0507DOCKSaudListen as Chief Ranger Ernest Noe of the U.S. Army Corps of Engineers explains the review process for dock permits.
Six months after restarting a process to issue the last batch of dock permits on Lake Lanier, the U.S. Army Corps of Engineers has found it is denying about two-thirds of the requests.
“In a lot of cases, what I’m assuming is people are putting in their last-ditch effort, trying to get their lot approved,” Chief Ranger Ernest Noe said.
“Some of (the requests) have been previously denied, and some (lots) are behind protected areas ... and some just don’t touch corps property at all.”
Noe said he expects the corps will spend at least another year reviewing requests for 185 remaining permits, including visits to proposed sites, and then rendering decisions.
So far, through a lottery that took place in October, the corps has considered 66 requests, denying 42 and recommending permits for 22 others. Only two permits have been approved.
The corps began with 281 requests.
“We attempt to update that on a weekly basis,” Noe said.
The corps stopped issuing permits more than two years ago as the drought began to dry up the lake. The agency released the moratorium as the lake’s elevation began rising last year.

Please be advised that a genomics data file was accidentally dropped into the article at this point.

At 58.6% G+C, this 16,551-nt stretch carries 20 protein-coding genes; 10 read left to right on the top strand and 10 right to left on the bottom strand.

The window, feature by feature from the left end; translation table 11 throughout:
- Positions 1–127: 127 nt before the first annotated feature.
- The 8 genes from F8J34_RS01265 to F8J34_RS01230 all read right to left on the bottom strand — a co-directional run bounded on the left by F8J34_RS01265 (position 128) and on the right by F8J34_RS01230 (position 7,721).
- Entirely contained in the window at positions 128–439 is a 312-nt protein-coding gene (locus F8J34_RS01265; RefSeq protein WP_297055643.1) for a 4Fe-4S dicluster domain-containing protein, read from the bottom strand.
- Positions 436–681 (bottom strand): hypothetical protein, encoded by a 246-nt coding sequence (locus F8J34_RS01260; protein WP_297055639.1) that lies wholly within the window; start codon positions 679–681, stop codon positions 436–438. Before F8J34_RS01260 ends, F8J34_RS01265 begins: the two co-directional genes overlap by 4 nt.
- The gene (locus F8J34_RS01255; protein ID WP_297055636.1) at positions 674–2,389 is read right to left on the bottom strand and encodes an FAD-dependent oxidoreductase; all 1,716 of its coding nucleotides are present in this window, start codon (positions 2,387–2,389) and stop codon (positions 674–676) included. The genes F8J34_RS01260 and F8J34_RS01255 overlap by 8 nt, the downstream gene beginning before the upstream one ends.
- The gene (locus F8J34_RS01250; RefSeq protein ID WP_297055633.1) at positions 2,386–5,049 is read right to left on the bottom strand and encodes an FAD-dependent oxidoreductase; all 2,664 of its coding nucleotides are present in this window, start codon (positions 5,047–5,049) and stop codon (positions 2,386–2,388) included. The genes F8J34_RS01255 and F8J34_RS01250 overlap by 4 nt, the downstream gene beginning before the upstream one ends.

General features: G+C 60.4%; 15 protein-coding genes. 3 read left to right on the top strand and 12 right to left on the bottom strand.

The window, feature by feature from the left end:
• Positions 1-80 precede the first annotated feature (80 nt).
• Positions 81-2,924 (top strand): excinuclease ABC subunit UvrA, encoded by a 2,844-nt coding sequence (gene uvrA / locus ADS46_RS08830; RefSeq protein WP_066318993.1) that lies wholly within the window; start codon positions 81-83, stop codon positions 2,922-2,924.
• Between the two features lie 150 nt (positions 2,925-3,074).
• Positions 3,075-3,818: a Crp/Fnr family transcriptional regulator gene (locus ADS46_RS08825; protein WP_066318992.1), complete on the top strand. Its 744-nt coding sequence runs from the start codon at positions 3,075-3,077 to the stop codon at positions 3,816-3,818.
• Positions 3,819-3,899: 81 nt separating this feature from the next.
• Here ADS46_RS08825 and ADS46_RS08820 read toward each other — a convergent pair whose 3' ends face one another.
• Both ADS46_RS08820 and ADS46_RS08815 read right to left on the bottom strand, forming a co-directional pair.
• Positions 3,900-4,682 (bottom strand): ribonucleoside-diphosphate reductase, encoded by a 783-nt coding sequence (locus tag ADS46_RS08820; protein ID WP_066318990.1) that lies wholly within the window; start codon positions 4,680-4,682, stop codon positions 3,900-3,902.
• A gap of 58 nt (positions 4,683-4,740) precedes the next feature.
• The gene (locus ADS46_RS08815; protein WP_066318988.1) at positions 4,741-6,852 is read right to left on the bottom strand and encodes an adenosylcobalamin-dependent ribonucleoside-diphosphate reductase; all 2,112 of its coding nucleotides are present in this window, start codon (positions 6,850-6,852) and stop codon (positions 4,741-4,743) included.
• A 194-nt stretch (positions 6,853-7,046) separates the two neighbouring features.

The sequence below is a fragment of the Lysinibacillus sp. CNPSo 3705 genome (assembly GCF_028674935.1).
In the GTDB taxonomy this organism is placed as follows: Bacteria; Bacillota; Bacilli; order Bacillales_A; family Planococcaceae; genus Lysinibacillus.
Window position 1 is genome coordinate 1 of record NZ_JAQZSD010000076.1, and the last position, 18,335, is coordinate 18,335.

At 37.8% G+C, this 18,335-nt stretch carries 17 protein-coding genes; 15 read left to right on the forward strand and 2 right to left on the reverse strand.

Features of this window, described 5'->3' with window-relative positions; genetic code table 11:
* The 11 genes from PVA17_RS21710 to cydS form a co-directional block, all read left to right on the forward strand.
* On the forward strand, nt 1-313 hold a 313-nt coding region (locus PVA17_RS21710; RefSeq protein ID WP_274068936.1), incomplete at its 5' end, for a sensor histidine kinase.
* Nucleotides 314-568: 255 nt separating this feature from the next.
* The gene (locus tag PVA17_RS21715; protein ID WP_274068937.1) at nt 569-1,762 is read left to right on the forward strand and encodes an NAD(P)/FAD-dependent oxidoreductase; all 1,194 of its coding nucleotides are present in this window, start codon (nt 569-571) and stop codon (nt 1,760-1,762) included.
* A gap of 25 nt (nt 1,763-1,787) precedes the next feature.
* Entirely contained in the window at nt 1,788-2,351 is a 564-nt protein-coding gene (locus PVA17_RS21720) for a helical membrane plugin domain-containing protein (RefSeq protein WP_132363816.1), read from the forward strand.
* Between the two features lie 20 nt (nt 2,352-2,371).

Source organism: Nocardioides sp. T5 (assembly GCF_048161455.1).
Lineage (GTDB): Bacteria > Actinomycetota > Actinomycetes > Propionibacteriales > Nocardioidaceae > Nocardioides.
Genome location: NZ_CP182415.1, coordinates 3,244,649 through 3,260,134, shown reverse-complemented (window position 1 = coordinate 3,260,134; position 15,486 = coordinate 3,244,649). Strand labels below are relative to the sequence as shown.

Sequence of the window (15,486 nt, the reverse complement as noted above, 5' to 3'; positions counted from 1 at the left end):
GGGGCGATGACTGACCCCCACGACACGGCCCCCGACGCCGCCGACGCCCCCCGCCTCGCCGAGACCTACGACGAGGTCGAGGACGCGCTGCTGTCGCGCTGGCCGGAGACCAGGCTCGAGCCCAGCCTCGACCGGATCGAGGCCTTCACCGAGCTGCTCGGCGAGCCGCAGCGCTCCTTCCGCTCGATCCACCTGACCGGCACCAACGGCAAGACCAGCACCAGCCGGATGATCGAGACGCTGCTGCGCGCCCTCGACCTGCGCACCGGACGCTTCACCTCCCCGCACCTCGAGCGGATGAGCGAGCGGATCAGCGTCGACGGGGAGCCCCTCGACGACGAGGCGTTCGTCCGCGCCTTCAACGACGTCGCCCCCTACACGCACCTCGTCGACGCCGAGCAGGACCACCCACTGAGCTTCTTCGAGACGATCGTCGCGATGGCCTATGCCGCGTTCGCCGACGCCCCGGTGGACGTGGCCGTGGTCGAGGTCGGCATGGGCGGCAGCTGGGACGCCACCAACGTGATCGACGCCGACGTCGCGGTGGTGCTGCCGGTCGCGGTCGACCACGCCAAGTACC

The corps’ management plan and an accompanying Environmental Impact Statement completed in 2004 set the limit of boat docks available on the lake at 10,615.
“The possibility is ... that we will have permits available after we run through this lottery process,” Noe said. “In that case, we would go back to our standard policies — that would be a first-come, first-serve basis.”
Information would be sent out at the time, explaining procedures and possibly saying how many permits are still available.
Noe said that so far, the corps hasn’t run into any real confrontations over dock permits.
“We have those who, when we call them up and say they’ve been denied, laugh at us and say, ‘Yeah, I knew it. I just thought I’d try again,’ ” he said.
“Then we have those who ... are trying every ‘what if’ to get it to happen. ‘What if I did this?’ or ‘What if I modified this?’ As an adjacent landowner, I can see their points — they’re wanting to get that dock, and that’s why we’re really having to stick to the shoreline management plan pretty closely.”
Noe said a review panel generally comprising six people in various levels of corps leadership considers each request.
“So, if somebody wants to appeal our decision, they can do so — the possibility is there,” he said. “But ... pretty much, an appeal has already been processed six levels high.”